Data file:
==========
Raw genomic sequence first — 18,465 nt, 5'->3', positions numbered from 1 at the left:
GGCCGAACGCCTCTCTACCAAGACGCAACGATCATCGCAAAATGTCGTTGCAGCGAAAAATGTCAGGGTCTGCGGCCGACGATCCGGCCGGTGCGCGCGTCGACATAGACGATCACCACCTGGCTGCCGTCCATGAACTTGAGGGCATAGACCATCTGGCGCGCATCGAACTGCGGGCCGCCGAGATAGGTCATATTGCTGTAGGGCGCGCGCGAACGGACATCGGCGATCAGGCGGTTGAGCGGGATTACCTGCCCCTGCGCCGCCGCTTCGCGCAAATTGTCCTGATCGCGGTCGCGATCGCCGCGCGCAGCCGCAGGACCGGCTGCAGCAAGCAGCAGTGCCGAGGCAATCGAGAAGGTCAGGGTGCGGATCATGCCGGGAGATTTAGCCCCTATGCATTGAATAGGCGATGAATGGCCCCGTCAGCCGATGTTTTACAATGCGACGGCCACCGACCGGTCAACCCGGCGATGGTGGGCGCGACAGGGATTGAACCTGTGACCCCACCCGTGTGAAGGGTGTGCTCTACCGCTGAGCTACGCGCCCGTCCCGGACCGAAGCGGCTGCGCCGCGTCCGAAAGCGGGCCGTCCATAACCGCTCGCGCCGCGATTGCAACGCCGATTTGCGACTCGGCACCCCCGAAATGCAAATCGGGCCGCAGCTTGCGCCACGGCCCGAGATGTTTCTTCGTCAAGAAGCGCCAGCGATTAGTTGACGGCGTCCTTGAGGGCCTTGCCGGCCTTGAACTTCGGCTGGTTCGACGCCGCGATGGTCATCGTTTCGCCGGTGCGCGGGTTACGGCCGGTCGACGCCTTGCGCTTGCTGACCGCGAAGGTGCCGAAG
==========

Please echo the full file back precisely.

Raw genomic sequence first — 18,465 nt, 5'->3', positions numbered from 1 at the left:
GGCCGAACGCCTCTCTACCAAGACGCAACGATCATCGCAAAATGTCGTTGCAGCGAAAAATGTCAGGGTCTGCGGCCGACGATCCGGCCGGTGCGCGCGTCGACATAGACGATCACCACCTGGCTGCCGTCCATGAACTTGAGGGCATAGACCATCTGGCGCGCATCGAACTGCGGGCCGCCGAGATAGGTCATATTGCTGTAGGGCGCGCGCGAACGGACATCGGCGATCAGGCGGTTGAGCGGGATTACCTGCCCCTGCGCCGCCGCTTCGCGCAAATTGTCCTGATCGCGGTCGCGATCGCCGCGCGCAGCCGCAGGACCGGCTGCAGCAAGCAGCAGTGCCGAGGCAATCGAGAAGGTCAGGGTGCGGATCATGCCGGGAGATTTAGCCCCTATGCATTGAATAGGCGATGAATGGCCCCGTCAGCCGATGTTTTACAATGCGACGGCCACCGACCGGTCAACCCGGCGATGGTGGGCGCGACAGGGATTGAACCTGTGACCCCACCCGTGTGAAGGGTGTGCTCTACCGCTGAGCTACGCGCCCGTCCCGGACCGAAGCGGCTGCGCCGCGTCCGAAAGCGGGCCGTCCATAACCGCTCGCGCCGCGATTGCAACGCCGATTTGCGACTCGGCACCCCCGAAATGCAAATCGGGCCGCAGCTTGCGCCACGGCCCGAGATGTTTCTTCGTCAAGAAGCGCCAGCGATTAGTTGACGGCGTCCTTGAGGGCCTTGCCGGCCTTGAACTTCGGCTGGTTCGACGCCGCGATGGTCATCGTTTCGCCGGTGCGCGGGTTACGGCCGGTCGACGCCTTGCGCTTGCTGACCGCGAAGGTGCCGAAG